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Howard Genetics Program to Receive $11.5 Million

The Seeley G. Mudd Building. Photo by Eliana Lewis.

The Chan Zuckerberg Initiative (CZI) recently announced a partnership with Howard University College of Medicine, along with $11.5 million, with the goal of increasing the scientific capabilities of Historically Black Medical Colleges (HBMCs) in genomics research.

According to the press release, the partnership will allow for the creation of a Master of Science program in Genetic Counseling which is a field responsible for investigating those at risk of genetic disorders. The partnership will also support the recruitment of anchor faculty in genomics, fund tools to continue furthering genomic research and increase research opportunities for students.

HBCUs Charles Drew University College of Medicine, Meharry Medical College and Morehouse School of Medicine will also receive $11.5 million each through the CZI’s newly launched Accelerate Precision Program for the next five years. CZI is an organization owned by Mark Zuckerberg and his wife Priscilla Chan with the goal of solving societal challenges. 

In the previously mentioned press release, Priscilla Chan spoke on the behalf of CZI praising the universities for being assets to their communities and touched on how CZI felt about the partnership. 

Chan said, “we are honored to partner with these four institutions that are national leaders and championing some of the most groundbreaking research in precision health. As pillars in their communities, the Historically Black Medical Colleges are also uniquely positioned to engage populations that have been systematically underrepresented in the scientific research process to ensure that the breakthroughs represent a healthier future for everyone.”

President Wayne A.I. Frederick called the program “the latest stride toward fulfilling a key research goal outlined in the Howard Forward strategic plan.”  Howard Forward 2024 was announced by Frederick in 2018 as a strategic plan to provide “a quality educational experience and commitment to producing distinguished global leaders.” 

The University plans to use its genetic research as a means of collecting resources that will address challenges negatively impacting Black communities, according to Howard’s newsletter The Dig

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Copy edited by Alana Matthew

The main entrance to the Cancer Center. Photo by Eliana Lewis.

Currently, Howard University has its own Cancer Center located in Howard hospital, as well as a center for Sickle Cell Disease. Frederick, who currently lives with sickle cell disease, spoke about the personal significance of the grant. 

“To me, genetics research is more than just an academic pursuit,” Frederick said in the article on The Dig. “As someone with sickle cell anemia, the study of genetics is not abstract. When I was born, people with sickle cell disease were told that they would not live beyond childhood. Today, a child born with sickle cell disease has somewhere around a 99 percent chance of living to adulthood.”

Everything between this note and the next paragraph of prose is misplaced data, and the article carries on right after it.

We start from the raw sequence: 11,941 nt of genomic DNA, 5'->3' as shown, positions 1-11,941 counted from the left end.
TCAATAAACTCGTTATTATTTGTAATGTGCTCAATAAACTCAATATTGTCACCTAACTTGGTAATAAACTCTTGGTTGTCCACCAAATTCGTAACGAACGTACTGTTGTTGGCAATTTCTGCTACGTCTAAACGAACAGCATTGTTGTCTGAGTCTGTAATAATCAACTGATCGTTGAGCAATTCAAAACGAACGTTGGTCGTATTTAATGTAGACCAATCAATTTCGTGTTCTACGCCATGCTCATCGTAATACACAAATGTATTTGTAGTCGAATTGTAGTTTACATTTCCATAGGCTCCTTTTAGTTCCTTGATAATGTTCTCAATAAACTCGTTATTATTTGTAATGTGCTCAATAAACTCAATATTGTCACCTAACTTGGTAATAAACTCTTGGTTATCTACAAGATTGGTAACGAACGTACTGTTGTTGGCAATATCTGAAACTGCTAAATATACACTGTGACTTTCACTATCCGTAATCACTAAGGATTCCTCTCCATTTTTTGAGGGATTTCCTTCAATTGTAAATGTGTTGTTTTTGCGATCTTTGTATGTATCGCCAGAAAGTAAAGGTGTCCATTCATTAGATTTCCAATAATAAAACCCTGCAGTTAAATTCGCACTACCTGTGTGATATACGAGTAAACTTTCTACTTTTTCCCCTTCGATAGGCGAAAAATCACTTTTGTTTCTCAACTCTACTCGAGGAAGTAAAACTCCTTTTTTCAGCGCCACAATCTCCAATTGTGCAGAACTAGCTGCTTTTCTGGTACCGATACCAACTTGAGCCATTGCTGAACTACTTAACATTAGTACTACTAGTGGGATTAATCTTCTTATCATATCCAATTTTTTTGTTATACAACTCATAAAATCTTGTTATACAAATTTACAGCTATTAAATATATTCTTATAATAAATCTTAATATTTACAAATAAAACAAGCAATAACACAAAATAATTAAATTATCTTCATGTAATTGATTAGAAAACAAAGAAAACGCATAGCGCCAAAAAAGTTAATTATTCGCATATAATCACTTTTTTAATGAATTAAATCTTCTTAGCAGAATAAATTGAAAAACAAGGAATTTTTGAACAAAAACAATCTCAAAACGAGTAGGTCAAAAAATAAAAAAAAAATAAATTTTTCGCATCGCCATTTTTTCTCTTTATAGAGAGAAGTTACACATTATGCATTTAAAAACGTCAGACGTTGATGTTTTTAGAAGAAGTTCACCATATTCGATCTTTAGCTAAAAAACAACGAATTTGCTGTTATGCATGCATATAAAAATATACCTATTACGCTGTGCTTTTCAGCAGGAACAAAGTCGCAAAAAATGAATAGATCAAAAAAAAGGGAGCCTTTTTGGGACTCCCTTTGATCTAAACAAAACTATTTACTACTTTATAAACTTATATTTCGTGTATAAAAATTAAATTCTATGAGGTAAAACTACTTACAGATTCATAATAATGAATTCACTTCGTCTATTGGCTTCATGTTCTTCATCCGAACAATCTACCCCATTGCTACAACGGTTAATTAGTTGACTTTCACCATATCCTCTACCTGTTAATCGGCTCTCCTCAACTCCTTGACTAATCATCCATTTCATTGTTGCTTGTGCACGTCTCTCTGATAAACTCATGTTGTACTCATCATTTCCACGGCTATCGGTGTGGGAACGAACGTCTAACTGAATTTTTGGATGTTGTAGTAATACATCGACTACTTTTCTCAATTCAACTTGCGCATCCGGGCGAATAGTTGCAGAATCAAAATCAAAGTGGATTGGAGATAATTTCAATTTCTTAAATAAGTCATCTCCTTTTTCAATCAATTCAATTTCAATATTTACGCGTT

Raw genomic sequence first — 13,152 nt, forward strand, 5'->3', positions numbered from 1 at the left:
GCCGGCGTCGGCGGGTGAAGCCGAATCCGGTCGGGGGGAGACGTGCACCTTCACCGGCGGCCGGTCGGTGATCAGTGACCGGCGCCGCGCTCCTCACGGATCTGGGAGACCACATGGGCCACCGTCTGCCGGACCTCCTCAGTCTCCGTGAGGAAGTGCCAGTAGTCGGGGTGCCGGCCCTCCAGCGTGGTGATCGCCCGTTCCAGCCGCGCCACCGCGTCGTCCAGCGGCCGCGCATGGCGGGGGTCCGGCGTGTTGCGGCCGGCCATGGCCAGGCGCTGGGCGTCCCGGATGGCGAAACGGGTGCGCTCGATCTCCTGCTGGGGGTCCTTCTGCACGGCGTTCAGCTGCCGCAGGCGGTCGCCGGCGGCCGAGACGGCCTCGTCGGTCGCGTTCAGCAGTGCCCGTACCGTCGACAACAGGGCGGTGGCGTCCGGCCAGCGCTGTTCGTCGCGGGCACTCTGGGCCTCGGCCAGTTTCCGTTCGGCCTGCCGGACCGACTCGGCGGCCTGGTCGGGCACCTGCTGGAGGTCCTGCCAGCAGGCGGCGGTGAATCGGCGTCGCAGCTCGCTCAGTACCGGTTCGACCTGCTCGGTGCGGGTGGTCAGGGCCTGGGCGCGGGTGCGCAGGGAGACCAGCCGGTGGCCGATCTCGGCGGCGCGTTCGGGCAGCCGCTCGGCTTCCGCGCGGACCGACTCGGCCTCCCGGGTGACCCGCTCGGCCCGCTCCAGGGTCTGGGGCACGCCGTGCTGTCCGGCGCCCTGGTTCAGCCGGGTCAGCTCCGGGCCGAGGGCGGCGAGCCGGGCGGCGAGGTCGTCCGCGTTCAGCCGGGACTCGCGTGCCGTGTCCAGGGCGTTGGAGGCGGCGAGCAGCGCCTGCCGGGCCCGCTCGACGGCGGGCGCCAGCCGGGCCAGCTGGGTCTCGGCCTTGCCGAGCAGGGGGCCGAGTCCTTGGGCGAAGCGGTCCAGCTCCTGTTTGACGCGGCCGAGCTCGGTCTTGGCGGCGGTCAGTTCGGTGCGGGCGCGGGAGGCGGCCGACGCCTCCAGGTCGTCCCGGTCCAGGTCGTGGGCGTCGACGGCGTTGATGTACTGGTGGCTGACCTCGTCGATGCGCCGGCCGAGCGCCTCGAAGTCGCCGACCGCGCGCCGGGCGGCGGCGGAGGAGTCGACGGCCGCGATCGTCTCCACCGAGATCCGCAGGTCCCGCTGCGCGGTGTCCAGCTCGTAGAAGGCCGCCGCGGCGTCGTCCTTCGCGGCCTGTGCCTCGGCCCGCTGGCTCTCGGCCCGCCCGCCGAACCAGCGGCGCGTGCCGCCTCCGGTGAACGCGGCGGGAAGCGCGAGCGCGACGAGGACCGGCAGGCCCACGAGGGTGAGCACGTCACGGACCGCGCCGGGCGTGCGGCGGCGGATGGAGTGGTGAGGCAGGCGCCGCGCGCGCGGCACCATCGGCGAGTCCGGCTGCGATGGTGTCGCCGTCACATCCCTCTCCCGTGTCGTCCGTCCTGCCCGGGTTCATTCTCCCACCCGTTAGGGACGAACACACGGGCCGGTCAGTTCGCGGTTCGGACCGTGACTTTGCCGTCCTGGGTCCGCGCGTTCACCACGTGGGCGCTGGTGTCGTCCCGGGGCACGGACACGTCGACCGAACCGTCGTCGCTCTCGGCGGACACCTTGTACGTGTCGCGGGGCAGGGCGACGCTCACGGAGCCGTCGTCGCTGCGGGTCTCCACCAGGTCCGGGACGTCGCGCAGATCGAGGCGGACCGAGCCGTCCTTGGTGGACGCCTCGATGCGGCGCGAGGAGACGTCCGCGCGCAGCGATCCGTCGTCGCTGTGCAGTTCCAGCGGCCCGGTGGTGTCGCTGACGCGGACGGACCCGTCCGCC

Frederick emphasized Howard’s role in improving these chances, “Those advances didn’t happen by accident: Howard researchers have participated in every clinical trial that has led to FDA-approved medications for sickle cell disease treatment,” he said.

Dr. Bernard Kwabi-Addo is an associate professor of biochemistry and molecular biology at the College of Medicine. He can often be found in his office in the Cancer Center, where he serves as the Principal Investigator of Prostate Cancer Research at the center. His lab, however, is located in the Numa P.G. Adams Building on W Street.

Dr. Bernard Kwabi-Addo in his lab. Photo by Eliana Lewis.

Addo’s research focuses on the role of epigenetics in prostate cancer and the disease disparities in African-American communities. His ultimate goal is to understand these disparities in hopes of identifying early detection markers that can aid in prevention and treatment tailored to the genetic needs of Black people.

“Epigenetics plays a very important role in development,” Addo said. “Now we are seeing there is a lot of abnormal epigenetic patterns or events taking place and contributing to cancer.” Addo sees the partnership as a way for the University to build its infrastructure and gain access to cutting-edge technology that oher medical schools have that Howard does not. 

“I’m very excited,” Addo says after animatedly explaining the depths of his research. “It’s a great time to be in genomics and it’s a great opportunity to have this initiative and the funds that come with it.”

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The Dean of the College of Medicine Hugh E. Mighty did not immediately respond to The Hilltop’s request for comment about the initiative.

Copy edited by Alana Matthew

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